- a rare metallic element of the platinum group, silver-white, ductile and malleable, harder and fusing more readily than platinum: used chiefly as a catalyst and in dental and other alloys. Symbol: Pd; atomic weight: 106.4; atomic number: 46; specific gravity: 12 at 20°C.
Origin of palladium
- Also Pal·la·di·on [puh-ley-dee-on] /pəˈleɪ diˌɒn/. a statue of Athena, especially one on the citadel of Troy on which the safety of the city was supposed to depend.
- (usually lowercase) anything believed to provide protection or safety; safeguard.
Origin of Palladium
Examples from the Web for palladium
Contemporary Examples of palladium
Kurt and Courtney met the second time in May 1991 during an L7 concert at the Palladium in Los Angeles.The Moment Kurt Cobain Met Courtney Love
Charles R. Cross
April 5, 2014
He stormed legendary spots like Palladium and Tunnel, and turned them into strobe-lit dens of iniquity.The Party Monster Lives For the Applause: Michael Alig’s Second Act
February 28, 2014
Historical Examples of palladium
Should she do so, it would be like the Palladium ceasing to stand and Troy falling.Elsie Marley, Honey
A little while ago, at the Palladium, there was a Moore and Burgess revival.
An English judge and an English jury were to him the Palladium of discerning truth.Orley Farm
And the Scotch Rite is, by the hypothesis, apart from the Palladium.Devil-Worship in France
Arthur Edward Waite
“Ahn” became the palladium of English philological education.Three Men on the Bummel
Jerome K. Jerome
- a ductile malleable silvery-white element of the platinum metal group occurring principally in nickel-bearing ores: used as a hydrogenation catalyst and, alloyed with gold, in jewellery. Symbol: Pd; atomic no: 46; atomic wt: 106.42; valency: 2, 3, or 4; relative density: 1202; melting pt: 1555°C; boiling pt: 2964°C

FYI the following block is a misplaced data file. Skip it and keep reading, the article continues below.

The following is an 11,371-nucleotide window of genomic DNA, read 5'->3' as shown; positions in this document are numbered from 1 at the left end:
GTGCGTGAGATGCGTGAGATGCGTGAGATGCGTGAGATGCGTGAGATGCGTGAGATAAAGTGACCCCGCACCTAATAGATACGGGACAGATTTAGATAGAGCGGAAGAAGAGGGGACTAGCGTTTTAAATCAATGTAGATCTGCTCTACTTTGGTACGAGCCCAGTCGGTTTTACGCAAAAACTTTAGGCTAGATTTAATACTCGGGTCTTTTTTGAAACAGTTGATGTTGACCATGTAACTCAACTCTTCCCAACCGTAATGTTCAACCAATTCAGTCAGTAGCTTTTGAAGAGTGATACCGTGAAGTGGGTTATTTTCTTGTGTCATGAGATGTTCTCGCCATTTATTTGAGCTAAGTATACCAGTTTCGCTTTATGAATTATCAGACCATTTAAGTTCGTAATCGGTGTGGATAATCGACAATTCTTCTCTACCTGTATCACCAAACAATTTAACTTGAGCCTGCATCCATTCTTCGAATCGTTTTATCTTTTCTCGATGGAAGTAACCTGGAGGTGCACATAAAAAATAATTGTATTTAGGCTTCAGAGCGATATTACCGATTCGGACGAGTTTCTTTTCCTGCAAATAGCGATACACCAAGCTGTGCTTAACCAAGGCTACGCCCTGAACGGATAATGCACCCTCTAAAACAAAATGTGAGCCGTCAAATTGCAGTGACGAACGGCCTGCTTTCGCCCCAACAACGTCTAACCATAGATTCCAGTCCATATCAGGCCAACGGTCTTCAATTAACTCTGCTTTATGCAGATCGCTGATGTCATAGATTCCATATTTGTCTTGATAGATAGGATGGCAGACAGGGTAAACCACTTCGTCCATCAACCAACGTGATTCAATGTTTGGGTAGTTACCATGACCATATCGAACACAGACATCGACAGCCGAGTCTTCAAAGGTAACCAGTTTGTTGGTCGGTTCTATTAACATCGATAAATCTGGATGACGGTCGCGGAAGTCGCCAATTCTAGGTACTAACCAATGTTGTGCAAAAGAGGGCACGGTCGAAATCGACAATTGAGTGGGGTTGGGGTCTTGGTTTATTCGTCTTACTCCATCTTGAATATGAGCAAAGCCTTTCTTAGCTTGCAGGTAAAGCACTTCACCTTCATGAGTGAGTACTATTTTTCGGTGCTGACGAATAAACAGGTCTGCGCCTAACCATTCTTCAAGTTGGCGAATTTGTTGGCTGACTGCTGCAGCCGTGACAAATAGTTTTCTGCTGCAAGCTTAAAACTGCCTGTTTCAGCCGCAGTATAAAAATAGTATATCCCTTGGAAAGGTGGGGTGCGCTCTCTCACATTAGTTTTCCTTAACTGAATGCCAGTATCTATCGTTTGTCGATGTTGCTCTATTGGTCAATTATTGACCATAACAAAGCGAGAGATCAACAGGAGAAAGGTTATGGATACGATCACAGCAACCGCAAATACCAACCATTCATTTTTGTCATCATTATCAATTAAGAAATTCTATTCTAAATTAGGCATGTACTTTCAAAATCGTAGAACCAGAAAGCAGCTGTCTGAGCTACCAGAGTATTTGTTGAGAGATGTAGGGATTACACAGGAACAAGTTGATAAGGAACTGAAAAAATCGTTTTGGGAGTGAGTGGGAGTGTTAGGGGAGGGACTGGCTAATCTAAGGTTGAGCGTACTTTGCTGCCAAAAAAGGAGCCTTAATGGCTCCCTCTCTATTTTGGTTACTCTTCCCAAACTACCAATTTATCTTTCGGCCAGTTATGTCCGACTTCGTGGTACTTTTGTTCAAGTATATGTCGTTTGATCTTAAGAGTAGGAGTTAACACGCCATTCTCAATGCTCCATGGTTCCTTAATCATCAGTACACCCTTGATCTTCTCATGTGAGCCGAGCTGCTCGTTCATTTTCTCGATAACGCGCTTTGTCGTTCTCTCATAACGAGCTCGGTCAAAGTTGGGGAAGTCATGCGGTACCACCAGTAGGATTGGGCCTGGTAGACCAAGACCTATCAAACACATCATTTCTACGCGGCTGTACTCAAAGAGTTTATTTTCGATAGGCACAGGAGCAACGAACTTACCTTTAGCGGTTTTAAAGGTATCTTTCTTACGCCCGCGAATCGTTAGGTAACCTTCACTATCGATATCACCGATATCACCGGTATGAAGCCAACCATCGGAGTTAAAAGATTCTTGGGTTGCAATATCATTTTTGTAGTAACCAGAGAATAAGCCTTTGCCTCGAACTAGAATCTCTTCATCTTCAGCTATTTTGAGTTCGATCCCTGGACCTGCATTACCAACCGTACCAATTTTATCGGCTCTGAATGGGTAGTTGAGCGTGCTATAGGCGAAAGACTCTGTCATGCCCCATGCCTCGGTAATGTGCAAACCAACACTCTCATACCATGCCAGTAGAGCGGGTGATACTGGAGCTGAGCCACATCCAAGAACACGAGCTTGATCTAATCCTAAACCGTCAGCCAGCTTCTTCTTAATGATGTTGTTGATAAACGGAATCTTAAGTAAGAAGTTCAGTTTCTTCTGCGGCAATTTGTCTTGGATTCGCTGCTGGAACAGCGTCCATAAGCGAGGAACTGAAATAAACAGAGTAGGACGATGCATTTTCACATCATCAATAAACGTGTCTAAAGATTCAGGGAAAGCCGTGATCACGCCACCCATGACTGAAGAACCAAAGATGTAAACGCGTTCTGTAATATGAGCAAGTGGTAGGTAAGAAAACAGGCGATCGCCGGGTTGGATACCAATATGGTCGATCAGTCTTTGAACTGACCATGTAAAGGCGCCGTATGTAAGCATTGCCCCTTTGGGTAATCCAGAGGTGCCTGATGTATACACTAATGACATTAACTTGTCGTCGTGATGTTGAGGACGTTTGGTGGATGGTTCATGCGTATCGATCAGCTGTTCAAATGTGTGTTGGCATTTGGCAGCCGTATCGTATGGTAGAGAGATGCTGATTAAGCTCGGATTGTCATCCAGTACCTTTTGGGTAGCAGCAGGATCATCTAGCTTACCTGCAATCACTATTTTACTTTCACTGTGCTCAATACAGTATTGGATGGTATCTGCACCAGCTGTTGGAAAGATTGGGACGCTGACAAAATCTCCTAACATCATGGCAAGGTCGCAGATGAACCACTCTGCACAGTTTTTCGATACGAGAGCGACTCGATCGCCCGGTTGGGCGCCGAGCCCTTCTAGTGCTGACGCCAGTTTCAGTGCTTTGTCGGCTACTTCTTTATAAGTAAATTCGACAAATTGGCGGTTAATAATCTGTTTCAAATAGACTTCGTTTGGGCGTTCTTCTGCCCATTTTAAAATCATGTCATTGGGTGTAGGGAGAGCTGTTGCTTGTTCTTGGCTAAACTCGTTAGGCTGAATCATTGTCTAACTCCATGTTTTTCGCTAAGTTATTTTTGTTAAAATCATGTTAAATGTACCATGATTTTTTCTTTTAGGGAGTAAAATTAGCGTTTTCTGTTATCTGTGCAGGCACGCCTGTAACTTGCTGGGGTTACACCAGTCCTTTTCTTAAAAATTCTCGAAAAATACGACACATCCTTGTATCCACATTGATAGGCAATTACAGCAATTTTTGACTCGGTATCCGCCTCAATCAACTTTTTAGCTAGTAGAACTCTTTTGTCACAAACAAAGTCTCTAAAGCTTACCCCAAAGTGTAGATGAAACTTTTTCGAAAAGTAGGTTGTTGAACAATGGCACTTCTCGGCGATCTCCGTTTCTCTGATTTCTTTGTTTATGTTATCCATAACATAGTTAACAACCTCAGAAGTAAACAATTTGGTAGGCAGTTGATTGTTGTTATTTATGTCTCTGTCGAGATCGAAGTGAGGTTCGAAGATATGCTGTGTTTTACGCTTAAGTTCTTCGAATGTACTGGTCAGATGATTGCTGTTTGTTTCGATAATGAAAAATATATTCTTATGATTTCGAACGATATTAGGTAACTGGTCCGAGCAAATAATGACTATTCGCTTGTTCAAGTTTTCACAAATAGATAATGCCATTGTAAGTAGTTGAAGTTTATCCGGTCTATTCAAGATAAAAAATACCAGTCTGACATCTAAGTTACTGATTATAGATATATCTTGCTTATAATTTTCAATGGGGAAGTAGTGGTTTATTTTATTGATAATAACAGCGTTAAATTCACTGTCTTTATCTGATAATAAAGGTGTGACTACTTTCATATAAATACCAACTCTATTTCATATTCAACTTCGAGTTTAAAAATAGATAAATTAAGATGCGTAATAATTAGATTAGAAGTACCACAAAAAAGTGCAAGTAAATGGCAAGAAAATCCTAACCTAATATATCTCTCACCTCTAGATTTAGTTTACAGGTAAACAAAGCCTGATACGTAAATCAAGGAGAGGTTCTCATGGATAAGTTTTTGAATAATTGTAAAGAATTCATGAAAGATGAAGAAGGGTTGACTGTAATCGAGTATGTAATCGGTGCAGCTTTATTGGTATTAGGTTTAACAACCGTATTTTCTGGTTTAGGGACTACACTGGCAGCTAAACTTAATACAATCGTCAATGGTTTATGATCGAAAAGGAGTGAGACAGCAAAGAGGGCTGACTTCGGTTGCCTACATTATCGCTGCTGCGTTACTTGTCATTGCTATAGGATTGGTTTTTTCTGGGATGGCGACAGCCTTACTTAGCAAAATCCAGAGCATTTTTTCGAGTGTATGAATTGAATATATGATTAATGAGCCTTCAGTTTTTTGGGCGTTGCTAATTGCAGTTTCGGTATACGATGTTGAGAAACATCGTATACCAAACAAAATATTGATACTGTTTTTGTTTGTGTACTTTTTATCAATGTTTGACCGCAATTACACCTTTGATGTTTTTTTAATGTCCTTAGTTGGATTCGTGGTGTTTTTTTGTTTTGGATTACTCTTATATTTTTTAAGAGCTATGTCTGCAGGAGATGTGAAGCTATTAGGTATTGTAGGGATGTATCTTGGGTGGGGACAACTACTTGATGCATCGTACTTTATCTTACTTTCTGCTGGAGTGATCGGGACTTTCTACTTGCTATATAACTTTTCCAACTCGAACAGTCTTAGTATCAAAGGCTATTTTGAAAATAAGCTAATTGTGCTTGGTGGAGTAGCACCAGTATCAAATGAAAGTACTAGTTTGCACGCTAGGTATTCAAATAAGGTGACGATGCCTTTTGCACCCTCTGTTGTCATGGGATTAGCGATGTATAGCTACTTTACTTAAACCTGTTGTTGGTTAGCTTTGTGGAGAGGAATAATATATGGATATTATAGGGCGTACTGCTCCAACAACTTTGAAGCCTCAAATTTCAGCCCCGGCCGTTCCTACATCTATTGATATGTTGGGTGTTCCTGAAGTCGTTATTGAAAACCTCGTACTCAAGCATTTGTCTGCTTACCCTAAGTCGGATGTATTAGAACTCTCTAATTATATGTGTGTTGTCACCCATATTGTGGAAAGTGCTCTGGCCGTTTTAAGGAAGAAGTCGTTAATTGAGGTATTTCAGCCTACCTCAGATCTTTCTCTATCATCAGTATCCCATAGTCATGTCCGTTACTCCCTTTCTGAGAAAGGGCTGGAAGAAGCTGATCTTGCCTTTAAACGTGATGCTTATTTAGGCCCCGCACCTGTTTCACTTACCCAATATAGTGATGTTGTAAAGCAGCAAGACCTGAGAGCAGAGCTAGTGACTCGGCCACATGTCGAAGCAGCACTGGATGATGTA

Word Origin for palladium
- something believed to ensure protection; safeguard
Word Origin for palladium
- a statue of Pallas Athena, esp the one upon which the safety of Troy depended
"safeguard," c.1600, originally (late 14c.) "sacred image of Pallas Athene," from Latin palladium, from Greek Palladion, noun use of neuter of Palladios "of Pallas." It stood in the citadel of Troy and the safety of the city was believed to depend on it.
metallic element, coined 1803 by discoverer William Hyde Wollaston (1766-1828), from Pallas, name of an asteroid discovered the previous year (by German astronomer Olbers) and named for the goddess (see Pallas).
- A soft ductile metallic element occurring naturally with platinum, especially in gold, nickel, and copper ores, and used as a catalyst in hydrogenation and in dentistry. Atomic number 46.
- A malleable, ductile, grayish-white metallic element that occurs naturally with platinum. It is used as a catalyst in hydrogenation and in alloys for making electrical contacts and jewelry. Atomic number 46; atomic weight 106.4; melting point 1,552°C; boiling point 3,140°C; specific gravity 12.02 (20°C); valence 2, 3, 4. See Periodic Table.